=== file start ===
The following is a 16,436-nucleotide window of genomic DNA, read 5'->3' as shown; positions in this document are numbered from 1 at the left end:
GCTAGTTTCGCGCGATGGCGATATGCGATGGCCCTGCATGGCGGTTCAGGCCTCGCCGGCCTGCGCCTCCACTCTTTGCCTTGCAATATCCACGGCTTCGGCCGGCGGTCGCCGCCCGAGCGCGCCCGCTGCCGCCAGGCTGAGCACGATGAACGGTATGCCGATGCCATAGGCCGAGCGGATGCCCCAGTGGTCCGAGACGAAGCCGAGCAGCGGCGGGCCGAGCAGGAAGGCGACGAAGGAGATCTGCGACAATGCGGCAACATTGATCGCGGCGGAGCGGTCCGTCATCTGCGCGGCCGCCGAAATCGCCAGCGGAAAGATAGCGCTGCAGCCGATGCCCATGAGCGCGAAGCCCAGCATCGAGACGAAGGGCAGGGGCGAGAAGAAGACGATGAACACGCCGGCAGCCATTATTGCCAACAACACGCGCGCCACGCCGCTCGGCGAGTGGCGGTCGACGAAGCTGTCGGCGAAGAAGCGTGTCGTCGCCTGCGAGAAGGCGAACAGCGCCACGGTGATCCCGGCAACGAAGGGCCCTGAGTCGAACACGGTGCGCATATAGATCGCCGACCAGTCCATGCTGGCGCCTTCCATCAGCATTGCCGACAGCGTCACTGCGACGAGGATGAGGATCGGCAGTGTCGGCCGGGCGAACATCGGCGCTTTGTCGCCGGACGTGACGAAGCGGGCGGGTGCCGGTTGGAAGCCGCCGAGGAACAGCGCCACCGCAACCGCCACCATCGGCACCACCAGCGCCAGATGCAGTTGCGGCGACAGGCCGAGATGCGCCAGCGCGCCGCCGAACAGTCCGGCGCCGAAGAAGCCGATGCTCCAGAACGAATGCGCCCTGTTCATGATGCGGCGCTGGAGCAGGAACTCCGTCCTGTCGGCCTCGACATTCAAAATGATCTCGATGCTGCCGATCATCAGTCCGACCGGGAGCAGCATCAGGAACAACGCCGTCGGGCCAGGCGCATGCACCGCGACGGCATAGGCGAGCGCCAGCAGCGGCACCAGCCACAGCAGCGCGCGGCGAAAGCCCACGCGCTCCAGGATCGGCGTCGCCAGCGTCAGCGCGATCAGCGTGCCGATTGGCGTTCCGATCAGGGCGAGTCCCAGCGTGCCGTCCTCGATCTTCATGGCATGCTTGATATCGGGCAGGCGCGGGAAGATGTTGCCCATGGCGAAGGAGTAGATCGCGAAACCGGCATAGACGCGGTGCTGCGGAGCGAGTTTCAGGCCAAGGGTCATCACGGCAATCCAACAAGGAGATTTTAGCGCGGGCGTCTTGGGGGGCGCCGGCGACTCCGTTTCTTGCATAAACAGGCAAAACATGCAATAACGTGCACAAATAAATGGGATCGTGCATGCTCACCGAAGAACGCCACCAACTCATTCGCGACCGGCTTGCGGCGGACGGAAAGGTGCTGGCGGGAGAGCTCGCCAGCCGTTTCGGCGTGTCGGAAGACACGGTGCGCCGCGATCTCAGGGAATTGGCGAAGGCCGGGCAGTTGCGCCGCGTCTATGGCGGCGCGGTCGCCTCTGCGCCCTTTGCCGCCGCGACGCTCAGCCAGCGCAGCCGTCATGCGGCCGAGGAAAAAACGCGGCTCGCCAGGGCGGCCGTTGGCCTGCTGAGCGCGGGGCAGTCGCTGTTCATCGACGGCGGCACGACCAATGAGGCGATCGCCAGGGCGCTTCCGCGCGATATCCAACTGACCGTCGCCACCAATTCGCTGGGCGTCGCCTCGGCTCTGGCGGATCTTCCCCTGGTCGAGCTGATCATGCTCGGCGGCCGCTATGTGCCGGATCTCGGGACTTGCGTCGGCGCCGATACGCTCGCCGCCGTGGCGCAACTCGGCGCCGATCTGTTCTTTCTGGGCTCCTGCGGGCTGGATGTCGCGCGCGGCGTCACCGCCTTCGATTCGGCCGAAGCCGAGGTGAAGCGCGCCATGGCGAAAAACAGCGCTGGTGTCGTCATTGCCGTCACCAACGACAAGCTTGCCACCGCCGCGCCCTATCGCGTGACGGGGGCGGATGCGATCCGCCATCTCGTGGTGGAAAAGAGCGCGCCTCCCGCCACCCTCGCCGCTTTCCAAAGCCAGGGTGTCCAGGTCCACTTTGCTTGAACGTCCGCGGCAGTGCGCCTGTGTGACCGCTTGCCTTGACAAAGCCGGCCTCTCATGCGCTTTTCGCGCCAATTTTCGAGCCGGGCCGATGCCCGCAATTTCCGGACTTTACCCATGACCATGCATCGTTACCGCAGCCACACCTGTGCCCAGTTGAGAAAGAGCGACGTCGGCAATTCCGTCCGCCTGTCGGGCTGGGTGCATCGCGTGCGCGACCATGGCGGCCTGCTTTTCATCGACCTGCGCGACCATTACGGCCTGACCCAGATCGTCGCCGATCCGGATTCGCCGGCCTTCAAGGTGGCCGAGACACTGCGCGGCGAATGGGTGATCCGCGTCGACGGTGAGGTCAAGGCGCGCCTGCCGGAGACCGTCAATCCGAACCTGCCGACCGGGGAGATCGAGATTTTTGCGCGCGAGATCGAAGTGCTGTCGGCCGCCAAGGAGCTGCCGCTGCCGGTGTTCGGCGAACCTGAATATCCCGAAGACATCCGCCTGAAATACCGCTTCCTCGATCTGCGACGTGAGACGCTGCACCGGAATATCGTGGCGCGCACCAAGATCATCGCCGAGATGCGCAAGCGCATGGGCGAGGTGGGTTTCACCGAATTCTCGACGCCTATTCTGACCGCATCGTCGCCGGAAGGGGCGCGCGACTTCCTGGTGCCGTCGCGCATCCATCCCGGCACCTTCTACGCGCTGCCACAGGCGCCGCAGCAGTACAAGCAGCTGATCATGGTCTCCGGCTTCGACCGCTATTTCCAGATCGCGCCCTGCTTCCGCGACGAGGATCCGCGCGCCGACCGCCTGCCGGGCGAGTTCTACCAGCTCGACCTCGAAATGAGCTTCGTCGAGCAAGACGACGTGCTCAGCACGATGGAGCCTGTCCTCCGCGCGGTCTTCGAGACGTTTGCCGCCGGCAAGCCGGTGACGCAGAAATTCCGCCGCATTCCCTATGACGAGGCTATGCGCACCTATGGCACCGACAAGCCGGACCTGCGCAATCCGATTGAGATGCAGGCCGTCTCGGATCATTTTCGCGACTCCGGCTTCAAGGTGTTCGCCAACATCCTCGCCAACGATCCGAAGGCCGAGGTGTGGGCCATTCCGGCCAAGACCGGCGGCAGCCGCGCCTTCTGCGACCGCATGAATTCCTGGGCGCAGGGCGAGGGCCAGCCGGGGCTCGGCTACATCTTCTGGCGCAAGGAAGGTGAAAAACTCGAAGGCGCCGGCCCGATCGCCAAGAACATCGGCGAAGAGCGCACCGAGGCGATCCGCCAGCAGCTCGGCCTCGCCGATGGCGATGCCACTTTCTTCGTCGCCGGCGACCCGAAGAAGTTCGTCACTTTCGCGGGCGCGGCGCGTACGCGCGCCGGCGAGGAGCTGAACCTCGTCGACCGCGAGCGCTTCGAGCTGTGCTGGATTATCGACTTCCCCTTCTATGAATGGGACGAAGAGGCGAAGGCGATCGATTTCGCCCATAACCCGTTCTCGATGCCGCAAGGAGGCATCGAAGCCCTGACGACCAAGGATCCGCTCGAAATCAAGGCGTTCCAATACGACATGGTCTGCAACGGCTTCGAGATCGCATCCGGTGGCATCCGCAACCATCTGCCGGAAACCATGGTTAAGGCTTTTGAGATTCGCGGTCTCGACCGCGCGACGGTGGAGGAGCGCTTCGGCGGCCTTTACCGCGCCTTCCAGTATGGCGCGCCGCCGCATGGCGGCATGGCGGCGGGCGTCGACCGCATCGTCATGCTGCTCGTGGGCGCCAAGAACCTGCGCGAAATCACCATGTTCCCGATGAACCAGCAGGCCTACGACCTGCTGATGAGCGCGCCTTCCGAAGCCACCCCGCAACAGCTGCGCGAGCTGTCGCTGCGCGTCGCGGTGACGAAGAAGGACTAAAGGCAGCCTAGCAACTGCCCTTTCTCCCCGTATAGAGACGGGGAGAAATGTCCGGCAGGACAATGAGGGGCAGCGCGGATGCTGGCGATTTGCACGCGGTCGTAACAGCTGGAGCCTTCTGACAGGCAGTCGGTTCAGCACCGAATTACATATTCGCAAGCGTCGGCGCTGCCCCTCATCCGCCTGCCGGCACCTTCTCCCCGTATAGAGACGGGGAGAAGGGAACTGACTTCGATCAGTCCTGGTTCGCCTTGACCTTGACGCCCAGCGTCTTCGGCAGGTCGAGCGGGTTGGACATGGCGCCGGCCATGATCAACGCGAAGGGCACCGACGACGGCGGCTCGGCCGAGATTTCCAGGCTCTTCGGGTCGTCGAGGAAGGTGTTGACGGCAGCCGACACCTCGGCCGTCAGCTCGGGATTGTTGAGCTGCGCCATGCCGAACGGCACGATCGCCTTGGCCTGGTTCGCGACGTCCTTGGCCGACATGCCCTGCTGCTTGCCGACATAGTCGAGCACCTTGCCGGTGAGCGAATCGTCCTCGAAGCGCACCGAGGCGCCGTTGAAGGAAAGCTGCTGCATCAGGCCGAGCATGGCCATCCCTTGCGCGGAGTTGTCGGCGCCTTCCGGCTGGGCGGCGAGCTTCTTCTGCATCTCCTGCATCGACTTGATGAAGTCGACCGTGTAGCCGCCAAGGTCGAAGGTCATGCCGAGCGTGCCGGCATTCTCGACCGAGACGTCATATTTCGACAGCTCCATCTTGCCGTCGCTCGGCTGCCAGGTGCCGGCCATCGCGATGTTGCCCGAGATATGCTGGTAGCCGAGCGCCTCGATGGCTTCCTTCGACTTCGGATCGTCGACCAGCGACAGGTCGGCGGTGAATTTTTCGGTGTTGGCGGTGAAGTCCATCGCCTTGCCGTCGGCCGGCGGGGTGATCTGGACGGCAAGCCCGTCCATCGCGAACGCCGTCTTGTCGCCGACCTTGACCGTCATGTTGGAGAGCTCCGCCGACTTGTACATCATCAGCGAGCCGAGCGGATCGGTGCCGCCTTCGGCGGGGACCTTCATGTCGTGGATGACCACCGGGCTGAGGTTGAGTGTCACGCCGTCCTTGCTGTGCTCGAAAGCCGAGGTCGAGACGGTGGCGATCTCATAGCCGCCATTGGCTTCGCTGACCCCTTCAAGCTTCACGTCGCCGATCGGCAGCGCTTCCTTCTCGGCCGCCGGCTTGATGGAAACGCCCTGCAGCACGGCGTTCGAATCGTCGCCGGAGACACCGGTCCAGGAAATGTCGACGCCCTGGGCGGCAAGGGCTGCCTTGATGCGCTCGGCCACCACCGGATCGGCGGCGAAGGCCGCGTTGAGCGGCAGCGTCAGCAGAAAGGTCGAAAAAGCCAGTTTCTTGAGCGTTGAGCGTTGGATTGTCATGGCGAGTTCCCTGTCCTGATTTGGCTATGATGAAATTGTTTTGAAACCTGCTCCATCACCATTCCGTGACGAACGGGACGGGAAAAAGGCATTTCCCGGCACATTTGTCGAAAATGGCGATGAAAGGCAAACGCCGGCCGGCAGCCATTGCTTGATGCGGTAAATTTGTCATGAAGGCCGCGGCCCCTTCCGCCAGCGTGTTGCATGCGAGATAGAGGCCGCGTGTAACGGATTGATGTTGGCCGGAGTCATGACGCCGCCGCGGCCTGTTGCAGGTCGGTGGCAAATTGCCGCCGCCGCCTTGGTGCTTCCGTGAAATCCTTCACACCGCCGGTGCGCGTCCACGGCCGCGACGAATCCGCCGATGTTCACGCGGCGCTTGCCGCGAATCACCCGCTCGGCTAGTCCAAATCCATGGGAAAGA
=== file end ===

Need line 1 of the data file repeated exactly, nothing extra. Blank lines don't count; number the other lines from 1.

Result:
The following is a 16,436-nucleotide window of genomic DNA, read 5'->3' as shown; positions in this document are numbered from 1 at the left end: